After More Than 10 Years, East Village Radio Is Just Getting Started
"What we've done is we've shown [the DJ's], since we've become compliant, that if you play new music and you feature new music and you help a band sell a record, that's what radio is. You know some DJs go in that studio and drink beer and party. And that's not where we're going. We're striving to be like BB6 Music, NPR. We're not striving to be like a hippie radio station in the East Village."
I asked how a personality like Ferraro's gelled with those of DJ's like AndrewAndrew, who cite the most important part of their jockey education as "learning how to be a good enough broadcaster that you can be drunk on the air and still make a quality show."
"If they didn't have listeners, they wouldn't have a show on the station," Ferraro responds. And indeed, he has not been shy about canceling shows that have not been working. Frozen Files, a 90's hip-hop show hosted by Schott Free and Matt Life drew his ire and was soon shut down. The Smith's bassist, Andy Rourke, also saw his show removed from the lineup, because "we couldn't get it right."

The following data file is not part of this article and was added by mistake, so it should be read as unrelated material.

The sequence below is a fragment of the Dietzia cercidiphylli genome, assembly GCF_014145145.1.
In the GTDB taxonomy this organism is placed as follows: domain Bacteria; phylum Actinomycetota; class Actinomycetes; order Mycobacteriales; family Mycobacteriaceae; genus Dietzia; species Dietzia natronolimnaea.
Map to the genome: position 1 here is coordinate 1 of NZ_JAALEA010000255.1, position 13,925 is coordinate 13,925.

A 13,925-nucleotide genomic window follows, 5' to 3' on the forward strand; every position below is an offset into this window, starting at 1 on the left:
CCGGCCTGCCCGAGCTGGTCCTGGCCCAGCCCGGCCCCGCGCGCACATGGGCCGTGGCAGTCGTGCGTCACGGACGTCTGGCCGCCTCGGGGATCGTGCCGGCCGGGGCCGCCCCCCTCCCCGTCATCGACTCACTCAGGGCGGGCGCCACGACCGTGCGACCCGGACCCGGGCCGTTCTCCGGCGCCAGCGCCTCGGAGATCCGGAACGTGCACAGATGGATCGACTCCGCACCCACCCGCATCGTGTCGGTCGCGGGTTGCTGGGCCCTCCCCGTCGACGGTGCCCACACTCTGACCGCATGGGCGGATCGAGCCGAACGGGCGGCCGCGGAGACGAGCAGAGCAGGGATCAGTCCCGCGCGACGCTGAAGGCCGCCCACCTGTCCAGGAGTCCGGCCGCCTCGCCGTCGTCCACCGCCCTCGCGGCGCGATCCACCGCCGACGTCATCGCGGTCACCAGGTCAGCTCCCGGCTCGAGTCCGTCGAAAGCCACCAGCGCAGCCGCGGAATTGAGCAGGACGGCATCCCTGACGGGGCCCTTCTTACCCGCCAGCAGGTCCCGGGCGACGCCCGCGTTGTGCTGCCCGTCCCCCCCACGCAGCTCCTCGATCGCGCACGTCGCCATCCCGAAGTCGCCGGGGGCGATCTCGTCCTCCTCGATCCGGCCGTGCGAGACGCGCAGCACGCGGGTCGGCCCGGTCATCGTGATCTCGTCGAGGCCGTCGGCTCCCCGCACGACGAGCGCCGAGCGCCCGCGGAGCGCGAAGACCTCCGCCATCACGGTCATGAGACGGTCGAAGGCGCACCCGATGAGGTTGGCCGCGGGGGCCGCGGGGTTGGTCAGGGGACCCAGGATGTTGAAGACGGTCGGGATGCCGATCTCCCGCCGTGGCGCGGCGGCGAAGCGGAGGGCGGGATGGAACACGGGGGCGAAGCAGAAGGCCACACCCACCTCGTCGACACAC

Ferraro comes off as a hard-ass (at one point in our conversation, he compared himself to his favorite coach, Rick Pitino, saying "if you have a job like mine and you strive to be liked by everybody, you're a loser.") But he's working for a pair of legacies: what he remembers radio to be like when he was growing up in Queens, and the musical lineage of the East Village itself.
"Listen to the words 'East Village Radio,'" he says. "It says Charlie Parker. It says The Ramones, it says The New York Dolls. Basquiat. Madonna. We've tried to make sure that we understand why we're here. If we were West Village Radio it wouldn't mean anything. The fact that we're East Village Radio says so much because of what came before us."